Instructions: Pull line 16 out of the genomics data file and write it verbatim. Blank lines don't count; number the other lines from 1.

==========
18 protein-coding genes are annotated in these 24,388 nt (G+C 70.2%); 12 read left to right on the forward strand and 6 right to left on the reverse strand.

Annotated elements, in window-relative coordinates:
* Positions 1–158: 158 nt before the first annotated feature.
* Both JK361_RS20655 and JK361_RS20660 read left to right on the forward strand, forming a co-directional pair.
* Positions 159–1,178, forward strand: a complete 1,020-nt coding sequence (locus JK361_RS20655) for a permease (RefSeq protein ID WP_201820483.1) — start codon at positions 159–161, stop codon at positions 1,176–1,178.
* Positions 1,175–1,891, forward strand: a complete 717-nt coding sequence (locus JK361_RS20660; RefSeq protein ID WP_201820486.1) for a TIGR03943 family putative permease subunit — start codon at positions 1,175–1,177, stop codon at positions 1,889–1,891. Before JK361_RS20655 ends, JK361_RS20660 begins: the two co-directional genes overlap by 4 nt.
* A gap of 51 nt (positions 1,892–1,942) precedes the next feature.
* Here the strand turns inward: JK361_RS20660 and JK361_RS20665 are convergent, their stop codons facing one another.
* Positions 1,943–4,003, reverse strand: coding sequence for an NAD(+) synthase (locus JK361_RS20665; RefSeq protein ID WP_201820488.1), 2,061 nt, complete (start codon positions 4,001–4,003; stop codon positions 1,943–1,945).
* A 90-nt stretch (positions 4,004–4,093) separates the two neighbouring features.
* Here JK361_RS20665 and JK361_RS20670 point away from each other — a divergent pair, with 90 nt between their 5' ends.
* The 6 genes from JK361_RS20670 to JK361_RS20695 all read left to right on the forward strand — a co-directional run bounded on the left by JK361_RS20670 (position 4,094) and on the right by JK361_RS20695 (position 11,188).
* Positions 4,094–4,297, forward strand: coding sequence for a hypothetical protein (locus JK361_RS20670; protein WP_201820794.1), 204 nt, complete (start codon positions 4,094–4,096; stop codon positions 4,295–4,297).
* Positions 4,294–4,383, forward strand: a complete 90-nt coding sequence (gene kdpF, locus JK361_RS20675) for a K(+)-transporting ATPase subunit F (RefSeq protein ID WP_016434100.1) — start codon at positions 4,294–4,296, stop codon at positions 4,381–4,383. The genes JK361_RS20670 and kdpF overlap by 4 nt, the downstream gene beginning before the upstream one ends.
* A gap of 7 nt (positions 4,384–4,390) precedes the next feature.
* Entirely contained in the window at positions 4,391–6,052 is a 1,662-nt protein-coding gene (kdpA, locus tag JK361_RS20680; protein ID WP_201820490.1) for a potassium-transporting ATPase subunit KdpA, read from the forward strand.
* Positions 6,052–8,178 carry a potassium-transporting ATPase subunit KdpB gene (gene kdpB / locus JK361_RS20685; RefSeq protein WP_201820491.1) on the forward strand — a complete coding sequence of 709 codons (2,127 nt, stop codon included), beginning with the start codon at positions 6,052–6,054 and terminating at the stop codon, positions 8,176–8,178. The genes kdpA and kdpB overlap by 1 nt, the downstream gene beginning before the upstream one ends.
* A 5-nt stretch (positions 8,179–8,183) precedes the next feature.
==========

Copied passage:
* Entirely contained in the window at positions 4,391–6,052 is a 1,662-nt protein-coding gene (kdpA, locus tag JK361_RS20680; protein ID WP_201820490.1) for a potassium-transporting ATPase subunit KdpA, read from the forward strand.